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Benchmarks: Journal of the New York State Unified Court System

Report from The Judicial Campaign Ethics Center


The establishment of the Judicial Campaign Ethics Center (JCEC) was first recommended by the Commission to Promote Public Confidence in Judicial Elections (the Feerick Commission) in its December 2003 report. The purpose of the JCEC is to provide campaign-related ethics advice to judicial candidates. Bonnie Beth Greenball, the JCEC executive director, provides the following report on its first year of operation.

The JCEC had a busy first year. Nearly 200 callers have contacted our hotline (1-888-600- JCEC) seeking ethics advice, information about judicial campaigns and referrals to other agencies. We have handled over 100 ethics matters from judicial candidates inquiring about proposed campaign conduct. Many candidates have sought our advice on multiple matters, and we encourage candidates to contact us as frequently as the need arises. Almost half of our calls have come from “non-judge” candidates.

The JCEC has also talked to judges and candidates in Syracuse, Buffalo, Albany, White Plains and New York City about current issues in judicial campaigns and the services we offer. Training sessions on judicial campaign ethics were provided through the Town and Village Justices Continuing Judicial Education Program and by local trainers to almost all of the 1,900 justices, who run for office every four years.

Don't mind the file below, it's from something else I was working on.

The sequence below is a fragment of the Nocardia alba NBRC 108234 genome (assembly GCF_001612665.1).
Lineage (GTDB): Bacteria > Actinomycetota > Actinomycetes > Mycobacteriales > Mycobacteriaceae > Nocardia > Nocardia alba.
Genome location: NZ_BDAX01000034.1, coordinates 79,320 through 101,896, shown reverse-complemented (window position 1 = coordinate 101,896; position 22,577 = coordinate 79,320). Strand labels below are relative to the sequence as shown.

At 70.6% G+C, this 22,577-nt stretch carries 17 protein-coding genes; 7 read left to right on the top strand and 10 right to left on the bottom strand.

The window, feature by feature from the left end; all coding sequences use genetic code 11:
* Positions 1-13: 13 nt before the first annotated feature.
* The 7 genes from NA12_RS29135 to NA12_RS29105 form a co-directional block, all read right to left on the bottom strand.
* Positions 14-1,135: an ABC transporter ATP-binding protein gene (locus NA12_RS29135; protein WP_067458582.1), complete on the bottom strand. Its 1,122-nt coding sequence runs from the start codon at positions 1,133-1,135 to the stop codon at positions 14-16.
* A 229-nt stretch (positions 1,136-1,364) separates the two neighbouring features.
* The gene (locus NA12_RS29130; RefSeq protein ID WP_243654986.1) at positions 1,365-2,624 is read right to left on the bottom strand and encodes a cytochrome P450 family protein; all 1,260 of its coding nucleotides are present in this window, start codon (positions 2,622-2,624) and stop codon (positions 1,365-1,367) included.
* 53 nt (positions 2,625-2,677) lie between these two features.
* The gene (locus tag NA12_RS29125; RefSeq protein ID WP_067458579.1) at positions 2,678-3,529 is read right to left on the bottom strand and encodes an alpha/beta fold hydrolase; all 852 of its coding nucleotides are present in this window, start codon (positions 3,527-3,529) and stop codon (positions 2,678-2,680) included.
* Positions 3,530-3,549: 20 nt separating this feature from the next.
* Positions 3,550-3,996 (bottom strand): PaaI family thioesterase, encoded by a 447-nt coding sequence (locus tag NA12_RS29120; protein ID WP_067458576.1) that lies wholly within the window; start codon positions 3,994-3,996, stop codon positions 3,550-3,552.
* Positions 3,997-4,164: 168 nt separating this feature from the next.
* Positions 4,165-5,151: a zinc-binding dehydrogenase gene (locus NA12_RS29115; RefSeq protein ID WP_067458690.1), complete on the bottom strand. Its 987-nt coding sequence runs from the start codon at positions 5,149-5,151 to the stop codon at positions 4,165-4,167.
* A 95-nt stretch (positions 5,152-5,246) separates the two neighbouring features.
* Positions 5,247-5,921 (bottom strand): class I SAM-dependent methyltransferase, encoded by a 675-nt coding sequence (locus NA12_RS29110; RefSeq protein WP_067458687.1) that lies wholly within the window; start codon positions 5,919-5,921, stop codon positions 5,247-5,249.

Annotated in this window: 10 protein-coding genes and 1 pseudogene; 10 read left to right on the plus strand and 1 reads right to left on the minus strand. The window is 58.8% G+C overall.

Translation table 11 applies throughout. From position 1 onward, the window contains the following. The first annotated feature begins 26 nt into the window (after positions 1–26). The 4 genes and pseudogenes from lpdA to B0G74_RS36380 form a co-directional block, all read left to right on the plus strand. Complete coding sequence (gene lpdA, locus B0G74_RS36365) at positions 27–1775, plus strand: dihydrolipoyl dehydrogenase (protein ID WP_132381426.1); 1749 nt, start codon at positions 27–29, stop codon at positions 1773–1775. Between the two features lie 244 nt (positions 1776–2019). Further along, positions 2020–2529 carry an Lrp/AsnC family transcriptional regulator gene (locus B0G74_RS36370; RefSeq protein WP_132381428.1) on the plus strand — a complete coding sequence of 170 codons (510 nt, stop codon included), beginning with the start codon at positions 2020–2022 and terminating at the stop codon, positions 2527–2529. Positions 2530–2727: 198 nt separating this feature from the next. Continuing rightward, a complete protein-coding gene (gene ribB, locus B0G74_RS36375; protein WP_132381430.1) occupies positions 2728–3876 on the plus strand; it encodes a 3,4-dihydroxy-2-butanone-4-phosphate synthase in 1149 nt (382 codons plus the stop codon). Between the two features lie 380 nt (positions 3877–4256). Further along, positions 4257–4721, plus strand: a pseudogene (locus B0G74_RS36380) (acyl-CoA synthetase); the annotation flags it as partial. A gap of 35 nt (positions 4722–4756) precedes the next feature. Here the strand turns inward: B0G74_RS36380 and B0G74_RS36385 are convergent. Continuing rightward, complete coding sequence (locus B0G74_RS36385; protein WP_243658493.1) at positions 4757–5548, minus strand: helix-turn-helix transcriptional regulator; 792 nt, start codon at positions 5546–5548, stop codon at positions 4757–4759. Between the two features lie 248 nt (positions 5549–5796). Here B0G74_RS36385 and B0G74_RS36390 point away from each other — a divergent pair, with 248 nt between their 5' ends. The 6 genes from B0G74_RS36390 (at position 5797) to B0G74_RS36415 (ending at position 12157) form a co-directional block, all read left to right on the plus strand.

The JCEC accepts written requests for advice from judicial candidates regarding their own conduct (by e-mail at contactJCEC@courts.state. ny.us, by fax at 212-401-9029, or by hard copy at 140 Grand Street, White Plains, NY 10601). Candidates receive an e-mail or faxed response (the average response time is two business days) as well as a hard copy signed by the Chair of the Judicial Campaign Ethics Subcommittee (five judges who are members of the Advisory Committee on Judicial Ethics). Compliance with the written advice approved by the subcommittee confers the presumption of good conduct for the purposes of any subsequent investigation by the Commission on Judicial Conduct. That presumption applies only to the individual candidate for the duration of the campaign season. Although the commission does not have jurisdiction over non-judge candidates, once a candidate ascends to the bench, he or she can be removed for unethical conduct during the campaign, as can any incumbent judge. Therefore, it is always best for a candidate who is unsure whether proposed campaign activity may violate a provision of the Rules Governing Judicial Conduct to seek advice from the JCEC. Visit our website, www.nycourts.gov/ip/jcec, to search all campaign-related ethics opinions of the Advisory Committee on Judicial Ethics and review the Judicial Campaign Ethics Handbook.

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